A Writing Identity?

SO I think I have a pretty good idea as to who I am as an instructor, such that I would definitely say I’ve developed an instructor identity. While the majority of my research evolves around linguistic and sexual identities, it suddenly occurred to me while composing an email to my parents that I don’t think they know who I am…as a writer. This led me to considering whether or not I could say that I have developed an identity or identities as a writer.  For example, they don’t read me as a regular textual communicator (we don’t chat, im, text, or email all that regularly or to any great extent). I haven’t written a letter or postcard to my parents in about 15 years (and yes, I understand that although 15 years is a significant period of development for me, it has seemed like a matter of seconds to them). They know me really only through verbal communication, mostly via the telephone. That brings me to consider how I communicate differently in writing vs speaking, and the concept of distance vs closeness and its influence on communication.

So what does it take for an identity to have formed? It’s formed if we can observe it? What are the common characteristics? There must be degrees of identity formation and key events that contribute to and shape formation. What does it take for one to be aware of the identity?

So in my dissertation I theorize that participation and imagination both assist the development of an identity. If I imagine myself to belong to a community of writers and imagine that I am a writer via my own multiple definitions (personal or other), then I can be a writer. This “to be a (noun)” act is significant in that labeling legitimizes existence. But it is also the act of writing, the participatory behavior, that legitimizes the label.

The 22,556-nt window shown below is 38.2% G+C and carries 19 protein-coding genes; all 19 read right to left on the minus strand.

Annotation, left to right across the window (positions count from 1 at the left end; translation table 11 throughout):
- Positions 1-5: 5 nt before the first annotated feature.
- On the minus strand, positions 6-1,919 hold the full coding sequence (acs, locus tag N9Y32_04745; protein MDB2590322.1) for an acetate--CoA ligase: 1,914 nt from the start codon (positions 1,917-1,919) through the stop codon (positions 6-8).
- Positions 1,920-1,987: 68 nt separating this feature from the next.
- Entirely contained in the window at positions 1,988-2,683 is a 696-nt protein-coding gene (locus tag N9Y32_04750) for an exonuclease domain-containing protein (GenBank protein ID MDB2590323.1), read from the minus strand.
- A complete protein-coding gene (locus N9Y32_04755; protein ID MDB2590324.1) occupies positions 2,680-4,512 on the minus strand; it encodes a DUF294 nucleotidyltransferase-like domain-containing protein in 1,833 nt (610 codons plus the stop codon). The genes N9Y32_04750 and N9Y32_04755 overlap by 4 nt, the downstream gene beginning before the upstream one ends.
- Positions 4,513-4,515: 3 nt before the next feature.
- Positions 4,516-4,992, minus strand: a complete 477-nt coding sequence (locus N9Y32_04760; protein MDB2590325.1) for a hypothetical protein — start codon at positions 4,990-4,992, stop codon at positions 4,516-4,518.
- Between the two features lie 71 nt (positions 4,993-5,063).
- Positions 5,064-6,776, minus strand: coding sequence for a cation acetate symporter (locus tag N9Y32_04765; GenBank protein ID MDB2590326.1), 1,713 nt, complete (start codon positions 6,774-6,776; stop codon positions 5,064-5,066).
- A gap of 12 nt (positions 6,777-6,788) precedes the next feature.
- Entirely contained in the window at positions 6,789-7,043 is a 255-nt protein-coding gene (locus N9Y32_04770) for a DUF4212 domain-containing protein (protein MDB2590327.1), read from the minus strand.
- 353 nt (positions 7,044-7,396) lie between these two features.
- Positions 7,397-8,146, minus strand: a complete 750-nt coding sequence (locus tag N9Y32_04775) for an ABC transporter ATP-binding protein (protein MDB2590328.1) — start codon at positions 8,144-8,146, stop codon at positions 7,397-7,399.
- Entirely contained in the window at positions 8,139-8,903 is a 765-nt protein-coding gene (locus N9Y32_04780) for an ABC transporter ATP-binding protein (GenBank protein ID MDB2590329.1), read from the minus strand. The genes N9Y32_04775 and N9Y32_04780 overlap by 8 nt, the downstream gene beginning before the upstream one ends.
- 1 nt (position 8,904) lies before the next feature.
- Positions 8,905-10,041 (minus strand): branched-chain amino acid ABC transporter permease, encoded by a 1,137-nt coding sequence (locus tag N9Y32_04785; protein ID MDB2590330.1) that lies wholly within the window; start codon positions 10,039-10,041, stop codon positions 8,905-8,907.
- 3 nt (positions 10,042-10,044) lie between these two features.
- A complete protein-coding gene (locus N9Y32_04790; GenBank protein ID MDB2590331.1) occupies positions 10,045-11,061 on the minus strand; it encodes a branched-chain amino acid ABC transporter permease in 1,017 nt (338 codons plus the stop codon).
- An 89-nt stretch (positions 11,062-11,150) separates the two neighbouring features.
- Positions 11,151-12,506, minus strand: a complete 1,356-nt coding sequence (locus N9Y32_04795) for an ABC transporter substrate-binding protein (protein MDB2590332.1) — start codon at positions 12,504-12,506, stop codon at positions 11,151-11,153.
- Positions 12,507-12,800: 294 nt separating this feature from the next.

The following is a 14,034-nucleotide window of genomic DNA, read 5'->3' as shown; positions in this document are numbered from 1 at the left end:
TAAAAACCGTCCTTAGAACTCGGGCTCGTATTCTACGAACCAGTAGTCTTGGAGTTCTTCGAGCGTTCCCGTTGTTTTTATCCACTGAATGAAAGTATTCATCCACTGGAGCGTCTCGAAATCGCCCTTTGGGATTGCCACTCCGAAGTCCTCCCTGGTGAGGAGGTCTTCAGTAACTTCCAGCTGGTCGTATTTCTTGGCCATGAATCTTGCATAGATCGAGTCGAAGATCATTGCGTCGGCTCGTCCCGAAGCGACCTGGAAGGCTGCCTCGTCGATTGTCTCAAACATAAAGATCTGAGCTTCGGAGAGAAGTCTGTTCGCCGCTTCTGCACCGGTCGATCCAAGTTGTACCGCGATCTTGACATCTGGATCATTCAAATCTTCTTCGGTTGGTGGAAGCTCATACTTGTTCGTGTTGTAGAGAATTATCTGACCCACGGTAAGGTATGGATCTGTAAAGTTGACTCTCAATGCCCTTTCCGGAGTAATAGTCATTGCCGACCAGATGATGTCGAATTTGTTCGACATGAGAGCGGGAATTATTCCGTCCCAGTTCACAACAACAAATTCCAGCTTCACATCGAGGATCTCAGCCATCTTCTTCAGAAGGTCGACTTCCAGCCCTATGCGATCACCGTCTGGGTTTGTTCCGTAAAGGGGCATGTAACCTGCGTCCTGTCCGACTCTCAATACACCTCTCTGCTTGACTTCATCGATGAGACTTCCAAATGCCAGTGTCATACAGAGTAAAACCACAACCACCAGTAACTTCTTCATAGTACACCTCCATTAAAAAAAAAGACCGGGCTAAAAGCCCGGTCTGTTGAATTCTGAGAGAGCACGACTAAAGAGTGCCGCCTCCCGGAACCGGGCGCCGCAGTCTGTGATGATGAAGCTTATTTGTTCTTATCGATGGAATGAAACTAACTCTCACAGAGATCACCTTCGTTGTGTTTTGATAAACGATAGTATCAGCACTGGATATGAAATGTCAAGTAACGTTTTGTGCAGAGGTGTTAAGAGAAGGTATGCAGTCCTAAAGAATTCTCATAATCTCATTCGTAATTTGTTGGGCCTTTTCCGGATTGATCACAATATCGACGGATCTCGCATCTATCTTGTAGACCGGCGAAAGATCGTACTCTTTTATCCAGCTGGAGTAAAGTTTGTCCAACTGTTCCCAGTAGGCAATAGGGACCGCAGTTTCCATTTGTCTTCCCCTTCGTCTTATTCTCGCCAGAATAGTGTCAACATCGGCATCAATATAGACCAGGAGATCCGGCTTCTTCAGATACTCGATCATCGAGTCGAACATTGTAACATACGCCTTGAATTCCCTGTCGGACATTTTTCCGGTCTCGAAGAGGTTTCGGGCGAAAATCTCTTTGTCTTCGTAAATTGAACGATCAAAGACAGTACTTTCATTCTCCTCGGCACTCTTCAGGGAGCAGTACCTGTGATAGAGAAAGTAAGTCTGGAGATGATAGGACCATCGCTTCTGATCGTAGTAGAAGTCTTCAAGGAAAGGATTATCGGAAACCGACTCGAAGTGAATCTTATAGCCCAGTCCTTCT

So it’s not surprising that I like to begin my writing courses with discussions of what it means to write and to be a writer. I ask, “Are you a writer?” If so, why. If not, then why not?

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About Marlen

Dr. Marlen Elliot Harrison has been teaching language, communication, composition, literature and gender/sexuality studies at universities in Asia, Europe and North America since 1997. Having published numerous articles and chapters on topics ranging from second language teaching to writing classroom pedagogies, he specializes in writing across the curriculum and English for academic purposes and is the co-editor of the new anthologies for American Men’s Studies Association (AMSA). Currently teaching for the Language Centre at the University of Jyväskylä, Finland, he previously taught in both Japan and the English department at Indiana University of Pennsylvania (IUP), USA where he also completed his PhD in Composition and TESOL. With a background in mental health counseling and an MA in Education and Human Development/ Counseling from The George Washington University, he is an inter-disciplinary instructor-researcher who works at the crossroads of humanities and social sciences to explore how both spoken and written language are shaped by cultures and identities.
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